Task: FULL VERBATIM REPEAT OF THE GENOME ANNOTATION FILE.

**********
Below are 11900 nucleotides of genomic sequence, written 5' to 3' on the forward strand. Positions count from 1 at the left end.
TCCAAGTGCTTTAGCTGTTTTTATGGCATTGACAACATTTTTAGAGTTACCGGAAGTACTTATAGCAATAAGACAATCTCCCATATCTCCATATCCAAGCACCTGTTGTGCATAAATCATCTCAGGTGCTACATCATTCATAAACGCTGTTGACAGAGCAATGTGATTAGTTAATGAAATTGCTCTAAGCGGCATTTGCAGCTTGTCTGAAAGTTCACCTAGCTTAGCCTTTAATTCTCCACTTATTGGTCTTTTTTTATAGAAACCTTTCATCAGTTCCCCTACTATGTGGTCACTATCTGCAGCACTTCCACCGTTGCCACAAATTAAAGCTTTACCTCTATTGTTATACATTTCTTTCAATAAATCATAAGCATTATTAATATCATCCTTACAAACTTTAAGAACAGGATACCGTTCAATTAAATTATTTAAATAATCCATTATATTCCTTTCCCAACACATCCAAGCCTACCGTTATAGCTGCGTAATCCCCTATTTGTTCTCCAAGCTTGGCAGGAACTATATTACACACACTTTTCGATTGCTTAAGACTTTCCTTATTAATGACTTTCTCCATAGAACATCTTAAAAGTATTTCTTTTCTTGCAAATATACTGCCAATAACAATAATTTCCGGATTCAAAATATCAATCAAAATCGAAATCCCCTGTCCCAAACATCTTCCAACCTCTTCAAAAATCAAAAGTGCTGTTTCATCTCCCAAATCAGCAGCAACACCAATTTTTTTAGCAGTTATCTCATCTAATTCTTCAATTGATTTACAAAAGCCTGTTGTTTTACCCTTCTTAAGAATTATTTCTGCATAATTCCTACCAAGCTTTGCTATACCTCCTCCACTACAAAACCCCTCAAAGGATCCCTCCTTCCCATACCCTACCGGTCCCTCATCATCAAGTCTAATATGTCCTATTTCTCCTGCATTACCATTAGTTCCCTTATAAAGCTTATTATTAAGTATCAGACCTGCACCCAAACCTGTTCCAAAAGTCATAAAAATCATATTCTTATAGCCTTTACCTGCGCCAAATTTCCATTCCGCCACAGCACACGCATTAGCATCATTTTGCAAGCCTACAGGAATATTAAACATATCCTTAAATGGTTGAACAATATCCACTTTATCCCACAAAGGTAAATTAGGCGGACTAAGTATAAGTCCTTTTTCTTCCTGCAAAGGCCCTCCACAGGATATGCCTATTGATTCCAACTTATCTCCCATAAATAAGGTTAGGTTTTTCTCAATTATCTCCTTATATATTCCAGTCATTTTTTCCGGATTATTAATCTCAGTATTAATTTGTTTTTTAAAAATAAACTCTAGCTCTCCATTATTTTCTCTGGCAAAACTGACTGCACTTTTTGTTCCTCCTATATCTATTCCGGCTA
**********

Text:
Below are 11900 nucleotides of genomic sequence, written 5' to 3' on the forward strand. Positions count from 1 at the left end.
TCCAAGTGCTTTAGCTGTTTTTATGGCATTGACAACATTTTTAGAGTTACCGGAAGTACTTATAGCAATAAGACAATCTCCCATATCTCCATATCCAAGCACCTGTTGTGCATAAATCATCTCAGGTGCTACATCATTCATAAACGCTGTTGACAGAGCAATGTGATTAGTTAATGAAATTGCTCTAAGCGGCATTTGCAGCTTGTCTGAAAGTTCACCTAGCTTAGCCTTTAATTCTCCACTTATTGGTCTTTTTTTATAGAAACCTTTCATCAGTTCCCCTACTATGTGGTCACTATCTGCAGCACTTCCACCGTTGCCACAAATTAAAGCTTTACCTCTATTGTTATACATTTCTTTCAATAAATCATAAGCATTATTAATATCATCCTTACAAACTTTAAGAACAGGATACCGTTCAATTAAATTATTTAAATAATCCATTATATTCCTTTCCCAACACATCCAAGCCTACCGTTATAGCTGCGTAATCCCCTATTTGTTCTCCAAGCTTGGCAGGAACTATATTACACACACTTTTCGATTGCTTAAGACTTTCCTTATTAATGACTTTCTCCATAGAACATCTTAAAAGTATTTCTTTTCTTGCAAATATACTGCCAATAACAATAATTTCCGGATTCAAAATATCAATCAAAATCGAAATCCCCTGTCCCAAACATCTTCCAACCTCTTCAAAAATCAAAAGTGCTGTTTCATCTCCCAAATCAGCAGCAACACCAATTTTTTTAGCAGTTATCTCATCTAATTCTTCAATTGATTTACAAAAGCCTGTTGTTTTACCCTTCTTAAGAATTATTTCTGCATAATTCCTACCAAGCTTTGCTATACCTCCTCCACTACAAAACCCCTCAAAGGATCCCTCCTTCCCATACCCTACCGGTCCCTCATCATCAAGTCTAATATGTCCTATTTCTCCTGCATTACCATTAGTTCCCTTATAAAGCTTATTATTAAGTATCAGACCTGCACCCAAACCTGTTCCAAAAGTCATAAAAATCATATTCTTATAGCCTTTACCTGCGCCAAATTTCCATTCCGCCACAGCACACGCATTAGCATCATTTTGCAAGCCTACAGGAATATTAAACATATCCTTAAATGGTTGAACAATATCCACTTTATCCCACAAAGGTAAATTAGGCGGACTAAGTATAAGTCCTTTTTCTTCCTGCAAAGGCCCTCCACAGGATATGCCTATTGATTCCAACTTATCTCCCATAAATAAGGTTAGGTTTTTCTCAATTATCTCCTTATATATTCCAGTCATTTTTTCCGGATTATTAATCTCAGTATTAATTTGTTTTTTAAAAATAAACTCTAGCTCTCCATTATTTTCTCTGGCAAAACTGACTGCACTTTTTGTTCCTCCTATATCTATTCCGGCTA